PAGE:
The Origins of Veterans
1921, an unknown World War I American soldier was buried
in Arlington National Cemetery. This site, on a hillside
overlooking the Potomac River and the city of Washington,
became the focal point of reverence for America’s veterans.
ceremonies occurred earlier in England and France, where
an unknown soldier was buried in each nation’s highest place of honor (in England, Westminster
Abbey; in France, the Arc de Triomphe).
memorial gestures all took place on November 11, giving
universal recognition to the celebrated ending of World
War I fighting at 11 a.m., November 11, 1918 (the 11th hour of the 11th
day of the 11th month). The day became known as “Armistice Day.”
Day officially received its name in America in 1926 through
a Congressional resolution. It became a national holiday
12 years later by similar Congressional action. If the idealistic
hope had been realized that World War I was “the War to end all wars,” November
11 might still be called Armistice Day. But only a few years
after the holiday was proclaimed, war broke out in Europe.
Sixteen and one-half million Americans took part. Four hundred
seven thousand of them died in service, more than 292,000
Day Changed To Honor All Veterans
to the question of how to pay tribute to those who had served
in this latest, great war came in a proposal made by Representative
Edwin K. Rees of Kansas: Change Armistice Day to Veterans
Day, and make it an occasion to honor those who have served
America in all wars. In 1954 President Eisenhower signed
a bill proclaiming November 11 as Veterans Day.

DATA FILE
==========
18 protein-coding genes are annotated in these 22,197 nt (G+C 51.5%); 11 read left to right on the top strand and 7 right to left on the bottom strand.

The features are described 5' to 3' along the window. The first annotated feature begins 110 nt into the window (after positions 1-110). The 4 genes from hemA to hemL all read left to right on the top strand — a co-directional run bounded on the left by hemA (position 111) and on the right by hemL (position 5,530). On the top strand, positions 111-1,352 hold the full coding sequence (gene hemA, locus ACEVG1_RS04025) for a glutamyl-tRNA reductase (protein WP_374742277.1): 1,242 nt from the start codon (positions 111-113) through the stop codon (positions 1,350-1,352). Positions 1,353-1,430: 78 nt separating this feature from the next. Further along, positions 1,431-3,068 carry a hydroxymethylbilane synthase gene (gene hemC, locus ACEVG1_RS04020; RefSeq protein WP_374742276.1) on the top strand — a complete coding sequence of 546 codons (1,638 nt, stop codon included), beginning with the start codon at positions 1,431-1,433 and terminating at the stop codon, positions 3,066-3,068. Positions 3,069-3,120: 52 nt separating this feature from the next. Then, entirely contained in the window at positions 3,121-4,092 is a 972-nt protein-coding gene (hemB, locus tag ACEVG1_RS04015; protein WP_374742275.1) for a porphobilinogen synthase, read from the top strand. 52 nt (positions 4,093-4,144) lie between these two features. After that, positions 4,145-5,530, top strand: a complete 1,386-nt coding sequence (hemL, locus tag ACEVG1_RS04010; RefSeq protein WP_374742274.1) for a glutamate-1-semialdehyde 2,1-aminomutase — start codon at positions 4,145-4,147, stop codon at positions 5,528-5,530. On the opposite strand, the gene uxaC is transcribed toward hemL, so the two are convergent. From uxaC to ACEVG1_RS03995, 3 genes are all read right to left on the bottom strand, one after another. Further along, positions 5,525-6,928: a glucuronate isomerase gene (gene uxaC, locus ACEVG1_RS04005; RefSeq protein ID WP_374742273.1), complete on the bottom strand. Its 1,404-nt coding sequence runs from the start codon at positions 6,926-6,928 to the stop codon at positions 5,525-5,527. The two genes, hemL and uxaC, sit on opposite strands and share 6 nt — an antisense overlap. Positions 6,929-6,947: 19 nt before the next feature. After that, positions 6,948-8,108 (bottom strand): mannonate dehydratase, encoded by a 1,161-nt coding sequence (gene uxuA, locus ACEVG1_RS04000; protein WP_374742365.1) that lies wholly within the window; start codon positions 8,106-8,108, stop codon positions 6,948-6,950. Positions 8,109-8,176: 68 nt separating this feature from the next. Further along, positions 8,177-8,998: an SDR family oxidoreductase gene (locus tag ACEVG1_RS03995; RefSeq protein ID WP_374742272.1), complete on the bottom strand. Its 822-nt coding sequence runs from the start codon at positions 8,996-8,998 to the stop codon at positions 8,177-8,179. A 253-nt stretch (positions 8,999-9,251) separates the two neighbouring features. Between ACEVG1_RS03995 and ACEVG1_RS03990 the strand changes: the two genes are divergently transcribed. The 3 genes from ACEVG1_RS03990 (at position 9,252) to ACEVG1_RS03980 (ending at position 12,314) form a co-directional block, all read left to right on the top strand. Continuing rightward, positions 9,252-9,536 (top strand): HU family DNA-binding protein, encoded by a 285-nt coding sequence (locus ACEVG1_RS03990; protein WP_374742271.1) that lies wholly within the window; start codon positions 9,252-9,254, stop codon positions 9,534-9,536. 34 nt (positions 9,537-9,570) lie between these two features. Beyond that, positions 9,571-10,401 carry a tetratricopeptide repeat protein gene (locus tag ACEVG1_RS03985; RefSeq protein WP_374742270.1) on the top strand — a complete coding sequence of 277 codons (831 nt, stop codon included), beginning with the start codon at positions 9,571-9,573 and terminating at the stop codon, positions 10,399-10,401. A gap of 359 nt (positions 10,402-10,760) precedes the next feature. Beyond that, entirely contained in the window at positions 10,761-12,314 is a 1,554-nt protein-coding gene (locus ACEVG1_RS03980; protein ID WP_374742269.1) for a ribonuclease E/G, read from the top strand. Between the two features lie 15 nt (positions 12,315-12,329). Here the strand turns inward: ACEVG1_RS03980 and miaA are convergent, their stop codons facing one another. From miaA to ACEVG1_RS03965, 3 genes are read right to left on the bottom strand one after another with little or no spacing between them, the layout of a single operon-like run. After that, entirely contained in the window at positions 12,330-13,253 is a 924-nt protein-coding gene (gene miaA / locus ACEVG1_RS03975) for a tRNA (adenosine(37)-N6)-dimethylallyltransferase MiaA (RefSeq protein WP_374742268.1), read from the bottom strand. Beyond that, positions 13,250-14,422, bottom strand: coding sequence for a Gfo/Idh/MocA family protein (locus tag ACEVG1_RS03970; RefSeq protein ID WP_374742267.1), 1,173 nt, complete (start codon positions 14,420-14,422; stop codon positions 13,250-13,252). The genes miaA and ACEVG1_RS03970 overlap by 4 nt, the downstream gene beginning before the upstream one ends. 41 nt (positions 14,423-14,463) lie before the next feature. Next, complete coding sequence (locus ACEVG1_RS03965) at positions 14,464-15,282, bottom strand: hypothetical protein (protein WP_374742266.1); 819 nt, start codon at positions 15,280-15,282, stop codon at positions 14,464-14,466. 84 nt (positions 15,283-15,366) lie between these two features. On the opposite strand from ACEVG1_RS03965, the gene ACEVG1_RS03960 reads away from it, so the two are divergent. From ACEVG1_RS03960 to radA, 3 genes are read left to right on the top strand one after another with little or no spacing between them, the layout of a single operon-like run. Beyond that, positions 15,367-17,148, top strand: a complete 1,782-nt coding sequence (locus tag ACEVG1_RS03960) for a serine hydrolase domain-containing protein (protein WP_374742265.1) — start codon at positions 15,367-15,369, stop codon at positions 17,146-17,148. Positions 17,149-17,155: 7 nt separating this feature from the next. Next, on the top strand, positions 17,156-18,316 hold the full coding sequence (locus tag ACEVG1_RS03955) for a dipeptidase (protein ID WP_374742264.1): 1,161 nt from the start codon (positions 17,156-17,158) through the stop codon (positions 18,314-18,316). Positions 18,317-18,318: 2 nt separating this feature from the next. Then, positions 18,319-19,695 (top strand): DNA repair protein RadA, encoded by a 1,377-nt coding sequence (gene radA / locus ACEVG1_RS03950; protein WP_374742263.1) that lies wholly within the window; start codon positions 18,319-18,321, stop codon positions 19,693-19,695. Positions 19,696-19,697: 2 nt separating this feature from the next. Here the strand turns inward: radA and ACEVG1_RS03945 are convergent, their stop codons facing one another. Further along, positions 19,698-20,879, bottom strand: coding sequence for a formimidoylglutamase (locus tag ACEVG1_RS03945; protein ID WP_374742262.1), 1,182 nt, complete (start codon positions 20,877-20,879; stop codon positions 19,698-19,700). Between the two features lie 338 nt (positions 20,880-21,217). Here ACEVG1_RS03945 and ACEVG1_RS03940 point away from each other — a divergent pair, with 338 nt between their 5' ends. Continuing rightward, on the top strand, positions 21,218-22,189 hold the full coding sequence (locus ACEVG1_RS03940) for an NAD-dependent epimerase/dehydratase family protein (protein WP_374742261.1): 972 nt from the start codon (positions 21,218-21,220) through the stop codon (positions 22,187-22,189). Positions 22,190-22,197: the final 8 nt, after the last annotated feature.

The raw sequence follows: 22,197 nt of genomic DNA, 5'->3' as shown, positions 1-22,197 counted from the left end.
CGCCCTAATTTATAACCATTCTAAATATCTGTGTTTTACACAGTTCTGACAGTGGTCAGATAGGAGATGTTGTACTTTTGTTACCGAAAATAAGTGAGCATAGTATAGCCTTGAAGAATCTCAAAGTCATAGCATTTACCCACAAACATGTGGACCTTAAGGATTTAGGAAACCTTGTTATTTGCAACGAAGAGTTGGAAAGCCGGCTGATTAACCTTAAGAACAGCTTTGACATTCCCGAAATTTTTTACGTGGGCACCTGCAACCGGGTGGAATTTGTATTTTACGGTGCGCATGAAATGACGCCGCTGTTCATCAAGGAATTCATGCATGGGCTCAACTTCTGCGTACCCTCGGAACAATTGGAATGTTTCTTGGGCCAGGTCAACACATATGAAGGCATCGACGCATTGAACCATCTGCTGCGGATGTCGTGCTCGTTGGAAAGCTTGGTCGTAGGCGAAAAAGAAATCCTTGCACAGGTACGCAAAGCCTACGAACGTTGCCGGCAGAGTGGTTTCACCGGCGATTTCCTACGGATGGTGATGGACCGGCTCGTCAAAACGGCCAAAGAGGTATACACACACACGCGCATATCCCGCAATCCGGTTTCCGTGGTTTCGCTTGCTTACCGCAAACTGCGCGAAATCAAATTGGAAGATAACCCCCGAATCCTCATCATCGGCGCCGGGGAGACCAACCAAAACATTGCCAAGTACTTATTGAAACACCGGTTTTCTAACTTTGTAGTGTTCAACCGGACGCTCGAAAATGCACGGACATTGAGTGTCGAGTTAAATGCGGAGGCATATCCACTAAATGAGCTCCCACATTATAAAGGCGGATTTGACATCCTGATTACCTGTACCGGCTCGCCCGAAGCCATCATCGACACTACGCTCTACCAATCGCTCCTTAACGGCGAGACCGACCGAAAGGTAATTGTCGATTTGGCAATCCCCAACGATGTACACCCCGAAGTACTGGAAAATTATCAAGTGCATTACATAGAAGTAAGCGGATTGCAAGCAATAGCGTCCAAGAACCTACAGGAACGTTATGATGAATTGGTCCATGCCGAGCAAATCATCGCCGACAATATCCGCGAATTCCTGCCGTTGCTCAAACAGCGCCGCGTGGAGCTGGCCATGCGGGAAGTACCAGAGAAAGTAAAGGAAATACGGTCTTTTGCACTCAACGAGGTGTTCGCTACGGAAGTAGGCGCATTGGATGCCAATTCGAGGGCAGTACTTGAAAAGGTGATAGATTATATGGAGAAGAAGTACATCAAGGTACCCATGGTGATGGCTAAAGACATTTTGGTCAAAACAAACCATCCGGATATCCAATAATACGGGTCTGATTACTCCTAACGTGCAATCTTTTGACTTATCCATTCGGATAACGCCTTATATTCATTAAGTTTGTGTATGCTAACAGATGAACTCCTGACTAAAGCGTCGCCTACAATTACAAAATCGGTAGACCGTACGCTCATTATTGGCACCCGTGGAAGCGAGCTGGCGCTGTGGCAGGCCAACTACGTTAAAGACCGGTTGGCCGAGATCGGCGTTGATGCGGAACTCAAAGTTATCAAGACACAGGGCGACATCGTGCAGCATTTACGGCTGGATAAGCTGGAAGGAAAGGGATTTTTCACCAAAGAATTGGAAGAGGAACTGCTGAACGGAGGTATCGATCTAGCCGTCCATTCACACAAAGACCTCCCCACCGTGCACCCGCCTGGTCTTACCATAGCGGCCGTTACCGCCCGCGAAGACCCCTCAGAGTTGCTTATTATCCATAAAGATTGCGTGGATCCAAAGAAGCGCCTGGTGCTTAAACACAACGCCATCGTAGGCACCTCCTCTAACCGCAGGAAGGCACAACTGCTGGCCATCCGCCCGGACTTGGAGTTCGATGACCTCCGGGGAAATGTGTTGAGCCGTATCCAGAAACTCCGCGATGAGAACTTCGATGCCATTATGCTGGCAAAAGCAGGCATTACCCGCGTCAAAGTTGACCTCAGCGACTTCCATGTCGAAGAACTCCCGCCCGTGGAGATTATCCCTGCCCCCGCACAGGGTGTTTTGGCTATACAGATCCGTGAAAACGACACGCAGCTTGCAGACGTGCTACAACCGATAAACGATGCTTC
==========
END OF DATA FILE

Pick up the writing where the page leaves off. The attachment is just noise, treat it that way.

Day 1958, two more unidentified American war dead were brought
from overseas and interred in the plaza beside the unknown
soldier of World War I. One was killed in World War II, the
other in the Korean War. In 1973, a law passed providing
interment of an unknown American from the Vietnam War, but
none was found for several years. In 1984, an unknown serviceman
from that conflict was placed alongside the others.
these men, symbolic of all Americans who gave their lives
in all wars, an Army honor guard, The 3d U.S. Infantry
(The Old Guard), keeps day and night vigil.
|A law passed in 1968 changed
the national commemoration of Veterans Day to the fourth Monday
in October. It soon became apparent, however, that November
11 was a date of historic significance to many Americans. Therefore,
in 1978 Congress returned the observance to its traditional
Held at Arlington
The focal point for official, national ceremonies for Veterans
Day continues to be the memorial amphitheater built around
the Tomb of the Unknowns. At 11 a.m. on November 11, a combined
color guard representing all military services executes “Present
Arms” at the tomb. The nation’s tribute to its
war dead is symbolized by the laying of a presidential wreath.
The bugler plays “taps.” The rest of the ceremony
takes place in the amphitheater.
Day ceremonies at Arlington and elsewhere are coordinated
by the President’s
Veterans Day National Committee. Chaired by the Secretary of Veterans Affairs,
the committee represents national veterans organizations.
of states and U.S. territories appoint Veterans Day chairpersons
who, in cooperation with the National Committee and the Department of Defense,
arrange and promote local ceremonies.